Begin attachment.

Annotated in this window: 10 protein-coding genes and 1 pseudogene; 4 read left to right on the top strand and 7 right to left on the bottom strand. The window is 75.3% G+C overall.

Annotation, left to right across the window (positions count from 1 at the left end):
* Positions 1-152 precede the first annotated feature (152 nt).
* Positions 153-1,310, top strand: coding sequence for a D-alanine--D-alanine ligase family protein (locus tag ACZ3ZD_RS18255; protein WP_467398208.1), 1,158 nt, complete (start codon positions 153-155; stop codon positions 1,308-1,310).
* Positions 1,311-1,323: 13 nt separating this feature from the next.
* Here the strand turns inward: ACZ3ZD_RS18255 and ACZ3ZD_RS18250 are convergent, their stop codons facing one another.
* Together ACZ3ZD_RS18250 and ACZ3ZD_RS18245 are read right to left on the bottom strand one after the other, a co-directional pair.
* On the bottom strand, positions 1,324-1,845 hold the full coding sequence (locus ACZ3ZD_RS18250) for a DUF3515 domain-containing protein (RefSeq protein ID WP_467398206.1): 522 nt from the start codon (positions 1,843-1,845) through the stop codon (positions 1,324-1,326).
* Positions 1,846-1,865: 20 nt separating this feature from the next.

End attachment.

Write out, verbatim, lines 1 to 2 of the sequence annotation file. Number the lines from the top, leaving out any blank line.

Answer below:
Annotated in this window: 10 protein-coding genes and 1 pseudogene; 4 read left to right on the top strand and 7 right to left on the bottom strand. The window is 75.3% G+C overall.

Annotation, left to right across the window (positions count from 1 at the left end):